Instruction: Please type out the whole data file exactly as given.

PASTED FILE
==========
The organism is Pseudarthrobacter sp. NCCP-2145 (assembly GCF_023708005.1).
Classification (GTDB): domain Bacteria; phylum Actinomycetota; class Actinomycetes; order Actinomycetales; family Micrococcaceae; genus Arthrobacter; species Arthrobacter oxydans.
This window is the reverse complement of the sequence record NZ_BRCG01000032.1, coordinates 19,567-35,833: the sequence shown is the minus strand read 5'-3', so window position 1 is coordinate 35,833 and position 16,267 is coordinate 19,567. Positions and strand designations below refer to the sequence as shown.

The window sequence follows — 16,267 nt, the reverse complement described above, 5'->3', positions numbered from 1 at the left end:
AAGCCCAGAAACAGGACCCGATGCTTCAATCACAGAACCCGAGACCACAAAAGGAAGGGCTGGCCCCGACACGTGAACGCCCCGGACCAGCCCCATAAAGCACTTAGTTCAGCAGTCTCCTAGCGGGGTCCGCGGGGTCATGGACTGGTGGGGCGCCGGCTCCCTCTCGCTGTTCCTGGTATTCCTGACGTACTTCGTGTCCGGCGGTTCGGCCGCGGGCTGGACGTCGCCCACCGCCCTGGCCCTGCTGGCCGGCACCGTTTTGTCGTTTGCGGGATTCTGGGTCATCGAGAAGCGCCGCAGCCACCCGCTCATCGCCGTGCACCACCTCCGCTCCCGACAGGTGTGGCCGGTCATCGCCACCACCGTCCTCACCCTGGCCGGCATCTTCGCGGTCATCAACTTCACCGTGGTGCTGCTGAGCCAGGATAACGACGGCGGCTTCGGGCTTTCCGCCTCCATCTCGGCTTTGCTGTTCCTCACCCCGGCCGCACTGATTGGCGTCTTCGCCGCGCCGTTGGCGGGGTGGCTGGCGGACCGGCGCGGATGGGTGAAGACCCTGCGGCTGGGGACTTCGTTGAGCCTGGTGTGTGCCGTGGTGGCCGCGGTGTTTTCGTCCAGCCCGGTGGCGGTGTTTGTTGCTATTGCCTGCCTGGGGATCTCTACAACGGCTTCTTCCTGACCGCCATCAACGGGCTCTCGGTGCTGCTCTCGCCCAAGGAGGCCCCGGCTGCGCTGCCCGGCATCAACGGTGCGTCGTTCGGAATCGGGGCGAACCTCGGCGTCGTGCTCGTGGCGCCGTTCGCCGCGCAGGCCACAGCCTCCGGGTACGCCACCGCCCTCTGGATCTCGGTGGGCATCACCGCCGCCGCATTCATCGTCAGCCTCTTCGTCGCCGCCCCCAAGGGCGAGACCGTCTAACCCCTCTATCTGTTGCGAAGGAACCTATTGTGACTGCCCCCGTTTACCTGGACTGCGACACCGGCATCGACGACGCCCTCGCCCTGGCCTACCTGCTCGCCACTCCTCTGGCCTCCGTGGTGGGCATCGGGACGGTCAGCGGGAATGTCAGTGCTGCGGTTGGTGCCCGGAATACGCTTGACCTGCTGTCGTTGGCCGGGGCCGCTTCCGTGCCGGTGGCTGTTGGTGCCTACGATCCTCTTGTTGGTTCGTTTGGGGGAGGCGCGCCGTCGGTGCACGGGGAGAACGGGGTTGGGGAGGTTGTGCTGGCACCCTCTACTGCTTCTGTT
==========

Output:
The organism is Pseudarthrobacter sp. NCCP-2145 (assembly GCF_023708005.1).
Classification (GTDB): domain Bacteria; phylum Actinomycetota; class Actinomycetes; order Actinomycetales; family Micrococcaceae; genus Arthrobacter; species Arthrobacter oxydans.
This window is the reverse complement of the sequence record NZ_BRCG01000032.1, coordinates 19,567-35,833: the sequence shown is the minus strand read 5'-3', so window position 1 is coordinate 35,833 and position 16,267 is coordinate 19,567. Positions and strand designations below refer to the sequence as shown.

The window sequence follows — 16,267 nt, the reverse complement described above, 5'->3', positions numbered from 1 at the left end:
AAGCCCAGAAACAGGACCCGATGCTTCAATCACAGAACCCGAGACCACAAAAGGAAGGGCTGGCCCCGACACGTGAACGCCCCGGACCAGCCCCATAAAGCACTTAGTTCAGCAGTCTCCTAGCGGGGTCCGCGGGGTCATGGACTGGTGGGGCGCCGGCTCCCTCTCGCTGTTCCTGGTATTCCTGACGTACTTCGTGTCCGGCGGTTCGGCCGCGGGCTGGACGTCGCCCACCGCCCTGGCCCTGCTGGCCGGCACCGTTTTGTCGTTTGCGGGATTCTGGGTCATCGAGAAGCGCCGCAGCCACCCGCTCATCGCCGTGCACCACCTCCGCTCCCGACAGGTGTGGCCGGTCATCGCCACCACCGTCCTCACCCTGGCCGGCATCTTCGCGGTCATCAACTTCACCGTGGTGCTGCTGAGCCAGGATAACGACGGCGGCTTCGGGCTTTCCGCCTCCATCTCGGCTTTGCTGTTCCTCACCCCGGCCGCACTGATTGGCGTCTTCGCCGCGCCGTTGGCGGGGTGGCTGGCGGACCGGCGCGGATGGGTGAAGACCCTGCGGCTGGGGACTTCGTTGAGCCTGGTGTGTGCCGTGGTGGCCGCGGTGTTTTCGTCCAGCCCGGTGGCGGTGTTTGTTGCTATTGCCTGCCTGGGGATCTCTACAACGGCTTCTTCCTGACCGCCATCAACGGGCTCTCGGTGCTGCTCTCGCCCAAGGAGGCCCCGGCTGCGCTGCCCGGCATCAACGGTGCGTCGTTCGGAATCGGGGCGAACCTCGGCGTCGTGCTCGTGGCGCCGTTCGCCGCGCAGGCCACAGCCTCCGGGTACGCCACCGCCCTCTGGATCTCGGTGGGCATCACCGCCGCCGCATTCATCGTCAGCCTCTTCGTCGCCGCCCCCAAGGGCGAGACCGTCTAACCCCTCTATCTGTTGCGAAGGAACCTATTGTGACTGCCCCCGTTTACCTGGACTGCGACACCGGCATCGACGACGCCCTCGCCCTGGCCTACCTGCTCGCCACTCCTCTGGCCTCCGTGGTGGGCATCGGGACGGTCAGCGGGAATGTCAGTGCTGCGGTTGGTGCCCGGAATACGCTTGACCTGCTGTCGTTGGCCGGGGCCGCTTCCGTGCCGGTGGCTGTTGGTGCCTACGATCCTCTTGTTGGTTCGTTTGGGGGAGGCGCGCCGTCGGTGCACGGGGAGAACGGGGTTGGGGAGGTTGTGCTGGCACCCTCTACTGCTTCTGTT